Alright, so we’ve got the admin login, homepage and logout handled nicely…

Let’s do an amazingly simple Auth component setup in App Controller (app_controller.php)

<?php
class AppController extends Controller {

    var $components = array('Auth');

    function beforeFilter () {
        $this->Auth->autoRedirect = false;
    }

    function beforeRender () {
        $admin = Configure::read('Routing.admin');

        if (isset($this->params[$admin]) && $this->params[$admin]) {
            $this->layout = 'admin';
        }
    }
?>

Well, let’s see… we’ve included our Auth component and added a simple beforeFilter().
As mentioned before, I really didn’t want the admin to be redirected anywhere, except the actual administrator homepage upon login. Therefore, I override the default Auth behavior to redirect to the previously accessed page (aka $this->referer()) by using $this->Auth->autoRedirect = false;

Why?
Imagine a blog… and an admin decided to login from a link in the footer of the site from some random blog article. Obviously the admin wants to get to her admin area and not just get redirected back to the article. (Of course this is highly dependent on the application, but in my case that was a requirement and this apporach worked out quite nicely).

To be honest I’m not quite sure about the beforeRender() method, but it did the trick to switch the layout from ‘default’ to ‘admin’ based on the action name (again, as you see, ‘admin_’ is a built-in part of cake’s Prefix/Admin routing).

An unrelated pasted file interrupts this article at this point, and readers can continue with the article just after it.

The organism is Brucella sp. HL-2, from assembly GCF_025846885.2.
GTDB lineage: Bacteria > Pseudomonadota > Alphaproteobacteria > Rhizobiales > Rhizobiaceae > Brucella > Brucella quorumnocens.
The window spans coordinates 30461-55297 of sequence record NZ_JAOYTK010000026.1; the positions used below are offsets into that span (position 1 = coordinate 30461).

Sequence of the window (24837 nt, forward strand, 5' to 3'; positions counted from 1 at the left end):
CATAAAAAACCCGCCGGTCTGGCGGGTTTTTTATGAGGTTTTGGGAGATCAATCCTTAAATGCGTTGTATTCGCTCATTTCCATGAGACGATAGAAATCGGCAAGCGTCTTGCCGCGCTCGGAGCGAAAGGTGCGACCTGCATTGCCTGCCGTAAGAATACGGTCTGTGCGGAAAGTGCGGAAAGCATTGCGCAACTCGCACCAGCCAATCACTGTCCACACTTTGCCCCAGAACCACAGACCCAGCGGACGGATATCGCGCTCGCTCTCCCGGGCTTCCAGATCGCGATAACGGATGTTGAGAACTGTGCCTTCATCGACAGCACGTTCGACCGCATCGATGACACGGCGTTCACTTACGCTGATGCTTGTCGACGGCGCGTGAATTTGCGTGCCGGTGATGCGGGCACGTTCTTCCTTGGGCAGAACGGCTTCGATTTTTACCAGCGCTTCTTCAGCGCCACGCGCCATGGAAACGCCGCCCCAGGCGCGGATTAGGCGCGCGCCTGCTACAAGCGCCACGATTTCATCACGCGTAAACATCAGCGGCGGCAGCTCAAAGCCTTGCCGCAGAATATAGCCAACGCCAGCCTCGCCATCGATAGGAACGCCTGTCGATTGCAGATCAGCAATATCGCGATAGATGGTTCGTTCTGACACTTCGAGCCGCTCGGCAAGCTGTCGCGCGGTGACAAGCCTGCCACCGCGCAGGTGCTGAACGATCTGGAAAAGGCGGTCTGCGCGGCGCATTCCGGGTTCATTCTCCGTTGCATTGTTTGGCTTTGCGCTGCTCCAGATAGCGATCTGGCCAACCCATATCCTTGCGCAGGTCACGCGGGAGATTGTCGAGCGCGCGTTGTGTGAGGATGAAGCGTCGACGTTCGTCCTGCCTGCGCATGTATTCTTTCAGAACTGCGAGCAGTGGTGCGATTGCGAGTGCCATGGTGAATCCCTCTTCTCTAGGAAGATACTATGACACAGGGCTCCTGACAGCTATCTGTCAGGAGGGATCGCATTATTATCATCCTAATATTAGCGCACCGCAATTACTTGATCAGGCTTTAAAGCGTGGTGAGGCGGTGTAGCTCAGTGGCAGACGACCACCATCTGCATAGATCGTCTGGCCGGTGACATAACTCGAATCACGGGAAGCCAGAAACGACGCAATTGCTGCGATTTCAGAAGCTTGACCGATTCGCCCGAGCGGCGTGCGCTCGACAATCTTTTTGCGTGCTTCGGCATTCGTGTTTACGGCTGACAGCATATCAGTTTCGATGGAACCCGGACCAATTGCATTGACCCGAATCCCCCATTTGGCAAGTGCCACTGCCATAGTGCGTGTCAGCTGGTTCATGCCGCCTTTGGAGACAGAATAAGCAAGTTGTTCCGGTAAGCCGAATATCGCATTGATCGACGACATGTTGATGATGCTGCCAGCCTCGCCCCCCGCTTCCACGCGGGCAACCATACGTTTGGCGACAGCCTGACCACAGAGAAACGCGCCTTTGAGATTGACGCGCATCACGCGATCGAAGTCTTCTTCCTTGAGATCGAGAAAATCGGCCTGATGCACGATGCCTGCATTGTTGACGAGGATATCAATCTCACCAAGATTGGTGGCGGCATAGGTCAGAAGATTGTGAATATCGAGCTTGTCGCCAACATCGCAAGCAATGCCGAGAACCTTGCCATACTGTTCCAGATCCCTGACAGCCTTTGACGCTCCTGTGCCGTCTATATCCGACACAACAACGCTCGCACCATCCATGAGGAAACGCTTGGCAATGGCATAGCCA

(Thanks for a nice solution provided by Mark Story for the layout switching).

Well, that’s all lovely, but what’s next?
As a matter of fact we’re pretty much done. Our app is ready to easily setup any administrative functions for any of your controllers.

Alright, let’s say we’ve got a Posts controller and we need to make one of our actions (let’s imagine /admin/posts/add) for administrator only…

All that needs to be done is the following:

<?php
   class PostsController extends AppController {

       var $name ='Posts';

       function beforeFilter() {
          parent::beforeFilter();

          $this->Auth->allow('index', 'view');
        }

       function index() {
         //something here
       }

       function view() {
       //something here too
       }

        function admin_add() {
            if(!empty($this->data)) {
                $this->Post->save($this->data);
            }
        }
    }
?>

First, we inherit our App Controller’s settings by using parent::beforeFilter();, then we ensure that regular/non-registered users can see (access) index() and view() actions.

Of course, our admin_add() action is nicely protected and would only be accessed if the admin had authenticated.

Now what do you do if you needed an administrative action in the Contacts Controller, that allows an admin to ‘browse’ contacts?…

Yep, you simply add admin_browse() to your Contacts Controller. Of course, as in the example above, any actions of this controller that need to be seen by regular users would need to be allowed in beforeFilter() as we just did.

(I guess there is no need to mention that all admin actions should be added to the admin layout or element as links for convenient navigation ;))

P.S. How do you add an admin account to the users table with a properly hashed password?
The easiest way, unless you wish to build an add_admin() action is to temporarily enable scaffolding, which will let you easily add new users (admins).

%d bloggers like this: